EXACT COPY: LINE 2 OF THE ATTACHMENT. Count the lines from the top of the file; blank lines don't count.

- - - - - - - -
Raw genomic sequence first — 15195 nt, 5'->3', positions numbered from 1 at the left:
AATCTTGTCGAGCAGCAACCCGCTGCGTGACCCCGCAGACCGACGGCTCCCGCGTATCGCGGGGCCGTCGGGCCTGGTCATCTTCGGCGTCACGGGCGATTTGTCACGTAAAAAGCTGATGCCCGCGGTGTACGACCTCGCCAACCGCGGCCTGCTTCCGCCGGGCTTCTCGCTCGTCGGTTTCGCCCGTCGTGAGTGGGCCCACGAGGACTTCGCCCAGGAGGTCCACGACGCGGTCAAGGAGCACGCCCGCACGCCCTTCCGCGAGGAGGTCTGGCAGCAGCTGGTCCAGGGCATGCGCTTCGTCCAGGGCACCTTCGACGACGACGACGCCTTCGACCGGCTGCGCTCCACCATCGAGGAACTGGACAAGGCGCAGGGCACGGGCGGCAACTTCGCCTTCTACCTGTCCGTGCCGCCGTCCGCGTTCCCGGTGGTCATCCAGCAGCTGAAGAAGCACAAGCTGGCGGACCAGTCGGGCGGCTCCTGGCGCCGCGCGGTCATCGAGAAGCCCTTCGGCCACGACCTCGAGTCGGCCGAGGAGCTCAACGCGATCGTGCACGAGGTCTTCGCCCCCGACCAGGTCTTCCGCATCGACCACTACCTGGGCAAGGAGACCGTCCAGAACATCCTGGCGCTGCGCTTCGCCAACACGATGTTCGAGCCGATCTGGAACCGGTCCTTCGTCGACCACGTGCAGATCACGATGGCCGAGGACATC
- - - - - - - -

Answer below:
AATCTTGTCGAGCAGCAACCCGCTGCGTGACCCCGCAGACCGACGGCTCCCGCGTATCGCGGGGCCGTCGGGCCTGGTCATCTTCGGCGTCACGGGCGATTTGTCACGTAAAAAGCTGATGCCCGCGGTGTACGACCTCGCCAACCGCGGCCTGCTTCCGCCGGGCTTCTCGCTCGTCGGTTTCGCCCGTCGTGAGTGGGCCCACGAGGACTTCGCCCAGGAGGTCCACGACGCGGTCAAGGAGCACGCCCGCACGCCCTTCCGCGAGGAGGTCTGGCAGCAGCTGGTCCAGGGCATGCGCTTCGTCCAGGGCACCTTCGACGACGACGACGCCTTCGACCGGCTGCGCTCCACCATCGAGGAACTGGACAAGGCGCAGGGCACGGGCGGCAACTTCGCCTTCTACCTGTCCGTGCCGCCGTCCGCGTTCCCGGTGGTCATCCAGCAGCTGAAGAAGCACAAGCTGGCGGACCAGTCGGGCGGCTCCTGGCGCCGCGCGGTCATCGAGAAGCCCTTCGGCCACGACCTCGAGTCGGCCGAGGAGCTCAACGCGATCGTGCACGAGGTCTTCGCCCCCGACCAGGTCTTCCGCATCGACCACTACCTGGGCAAGGAGACCGTCCAGAACATCCTGGCGCTGCGCTTCGCCAACACGATGTTCGAGCCGATCTGGAACCGGTCCTTCGTCGACCACGTGCAGATCACGATGGCCGAGGACATC